“The only deal I had with my kids, they begged me: ‘Just make sure you wash it every day,’ ” Leibowitz said. Sure enough, fellow Disney-goers Rocio and Juan Sandoval spotted the shirt and asked to post a photo of it on Facebook. Within a day, it went viral with 33,000 shares and hit 90,000 in the first week.
He isn’t the first person to try such an unorthodox method, but only about 3 percent of kidney recipients in 2014 had donations from a living stranger.
“There’s been some evidence that that may be on the rise a little,” Kelli Collins, the vice president of patient engagement at the National Kidney Foundation, told Yahoo Lifestyle. “That may largely be due to social media. It’s easy to go viral if you have the right story out there.”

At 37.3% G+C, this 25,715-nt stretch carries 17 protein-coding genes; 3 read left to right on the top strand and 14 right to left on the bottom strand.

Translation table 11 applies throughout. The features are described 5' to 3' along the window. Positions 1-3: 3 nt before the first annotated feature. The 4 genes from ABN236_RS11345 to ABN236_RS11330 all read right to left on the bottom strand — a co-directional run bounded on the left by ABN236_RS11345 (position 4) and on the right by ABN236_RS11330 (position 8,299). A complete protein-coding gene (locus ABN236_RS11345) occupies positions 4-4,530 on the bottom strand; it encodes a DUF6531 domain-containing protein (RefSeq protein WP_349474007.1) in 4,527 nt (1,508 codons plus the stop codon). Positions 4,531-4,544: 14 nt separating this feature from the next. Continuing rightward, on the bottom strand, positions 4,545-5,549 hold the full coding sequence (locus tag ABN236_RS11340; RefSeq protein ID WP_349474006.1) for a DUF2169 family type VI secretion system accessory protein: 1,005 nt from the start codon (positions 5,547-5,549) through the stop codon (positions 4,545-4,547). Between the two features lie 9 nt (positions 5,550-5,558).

One of the people who saw the post was Jessica Rutledge, a nurse who was trapped in her Houston home at the time because of Hurricane Harvey. She sent the link to her friend Richie Sully back in Indiana, because she knew he was O-positive.
“When she sent me the link, I thought, ‘The least I can do is call and tell her and make her feel better,'” Sully told Yahoo Lifestyle. “I was like, ‘Hey, my name is Richie. I saw your shirt. I’m O-positive. I have an extra kidney. You’re more than welcome to it. I’m not crazy — I’m sure you have a few of those calls — but I am from Indiana.”